Tuesday, 13 July 2021 15:55

Sweet taste of success for local pineapple grower

Written by  Sudesh Kissun
Northland grower Owen Schafli believes he has New Zealand's only commercial pineapple plantation. Northland grower Owen Schafli believes he has New Zealand's only commercial pineapple plantation.

When Owen Schafli and his family - wife Linda and son Colin - decided to grow pineapples in Parua Bay, Northland 10 years ago, people were laughing.

"They said to me, 'no one has ever grown pineapples here before', and basically wrote me off," Owen Schafli told Hort News.

Today, he is having the last laugh. In summer, the family company Geneva Farms peak harvests 350 Queen variety pineapples a day, on what Schafli believes is New Zealand's only commercial pineapple plantation. During the cooler winter months, the daily harvest drops to around 50.

He says, after trialling pineapples for two years, they realised they could tolerate the climate.

"That's when we put in our first section of pineapples. We have now been growing them and expanding our commerical crop for seven years. We will only break even in two years' time."

The difference between Schafli's pineapples and those of the larger overseas growers is that when the commercial growers' pineapples reach a certain size they are sprayed with the hormone Ethephon, which induces them to flower over a six-week period and therefore all ripen at the same time.

"Mine are not sprayed, so I have them fruiting throughout the year," he explains.

Schafli's farm has 22,000 plants - mostly the Queen variety, a small gourmet fruit that is sweet and deep golden yellow with an edible core. The Cayenne variety is mostly imported into NZ.

The fruit is sold at the local farmers market and sell very well. Schafli has clients who buy one of two pineapples from him every week.

They are sold between $5 ad $10 each, depending on size, or two for $15.

He told Hort News the Northland weather is good for pineapple growing but a prolonged drought can affect fruit quality.

Last year's crippling dry, between November 2020 and January this year, did some damage to his crop.

"They can take a bit of drought but during the summer period they need a bit of rain."

A South African immigrant, Schafli moved to New Zealand with his family in 2008. After two years in Hamilton, they bought a 6.8ha property at Whangarei Heads to grow bananas and pineapples.

He says growing pineapples isn't for the fainthearted.

"The pineapples are hand planted and it is hard work but it keeps me fit and healthy. And it's not a produce that will make you rich quickly."

The pineapples are spray free, they all flower at once and take six weeks to mature. Peak harvesting season is around April and May.

It's taken seven years for Owen and Linda Schafli to build up numbers of their Queen pineapples from suckers. Pineapples will grow from suckers that sprout from the side of a mature plant.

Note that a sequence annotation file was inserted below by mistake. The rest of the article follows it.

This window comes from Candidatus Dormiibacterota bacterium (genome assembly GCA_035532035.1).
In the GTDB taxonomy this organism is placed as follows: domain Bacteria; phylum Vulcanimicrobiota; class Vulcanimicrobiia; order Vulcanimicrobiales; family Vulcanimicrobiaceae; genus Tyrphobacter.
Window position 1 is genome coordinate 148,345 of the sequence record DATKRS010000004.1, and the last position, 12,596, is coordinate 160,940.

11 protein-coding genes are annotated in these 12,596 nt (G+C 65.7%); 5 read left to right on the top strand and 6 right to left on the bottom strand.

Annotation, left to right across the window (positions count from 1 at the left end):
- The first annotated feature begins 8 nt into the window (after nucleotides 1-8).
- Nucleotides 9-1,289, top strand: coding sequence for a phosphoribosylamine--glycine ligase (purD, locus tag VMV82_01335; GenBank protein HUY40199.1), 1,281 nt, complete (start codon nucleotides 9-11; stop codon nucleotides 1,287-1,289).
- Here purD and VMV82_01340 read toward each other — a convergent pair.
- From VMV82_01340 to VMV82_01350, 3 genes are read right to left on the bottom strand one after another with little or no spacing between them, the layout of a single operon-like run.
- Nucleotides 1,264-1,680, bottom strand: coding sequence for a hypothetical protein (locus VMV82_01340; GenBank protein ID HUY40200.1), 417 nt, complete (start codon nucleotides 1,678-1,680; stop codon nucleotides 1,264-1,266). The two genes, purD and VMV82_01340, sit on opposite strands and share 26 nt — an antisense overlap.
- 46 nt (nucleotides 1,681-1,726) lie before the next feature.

While bananas and pineapples are flourishing, Schafli has also been experimenting with other tropicals - such as dragon fruit, papaya, sugarcane and coffee.

Bananas have been their cash crop, but they don't have enough plantable land for them to be commercially viable.

"We decided to focus on pineapples once we knew they consistently fruited well here. They make the best economic use of our small sloping property."

Schafli sees a fast-growing demand for locally grown tropical fruits.

"We're investigating supplying pineapples to local restaurants and cafes, and later may look at other outlets around the country," he told Hort News. "People are really enthusiastic about exploring new food options we can grow here in Northland, and we encourage anyone to experiment at home."

More like this

Pic's Peanut Butter eyeing Northland peanuts

Iconic New Zealand food company Pic’s Peanut Butter has kicked off a project to look at the feasibility of growing peanuts commercially in Northland, with backing from the Ministry for Primary Industries (MPI).

Double whammy for farmers

Two weeks ago, many farmers in Northland were in drought recovery mode, now they are repairing fences and culverts washed away by flooding.

Northland farmers count the costs

Northland farmers are starting to count the cost of one of the most severe droughts to hit the region as the cost of feed and lower prices for stock are the order of the day.

National

Marketing blast for Rockit

Gaining momentum from the global roll-out of its new brand in July, NZ fruit company Rockit has recently launched its…

Zespri celebrates in style

The contribution of NZ's kiwifruit industry came in for some high praise at a special function at Parliament, just before…

Keeping NZ kids healthy!

New Zealand's fresh fruit and vegetable sector has signed a new two-year deal with the Government to continue supplying produce…

Machinery & Products

Smart way to bumper crops

With kiwifruit being the "go to" good food of the 21st century, it was inevitable that orchard prices would skyrocket.

Taking spud harvest to next level

With more than 40 years of two and four-row self-propelled harvester production behind them, the latest Dewulf harvester - imported…

» The RNG Weather Report

» Latest Print Issues Online

The Hound

Murky waters

OPINION: Your canine crusader knows there is a great deal of unease - especially in rural NZ - about the…

Who?

OPINION: The refusal of both Damien O'Connor and PM Jacinda Ardern to release some of the correspondence they received about…

» eNewsletter

Subscribe to our weekly newsletter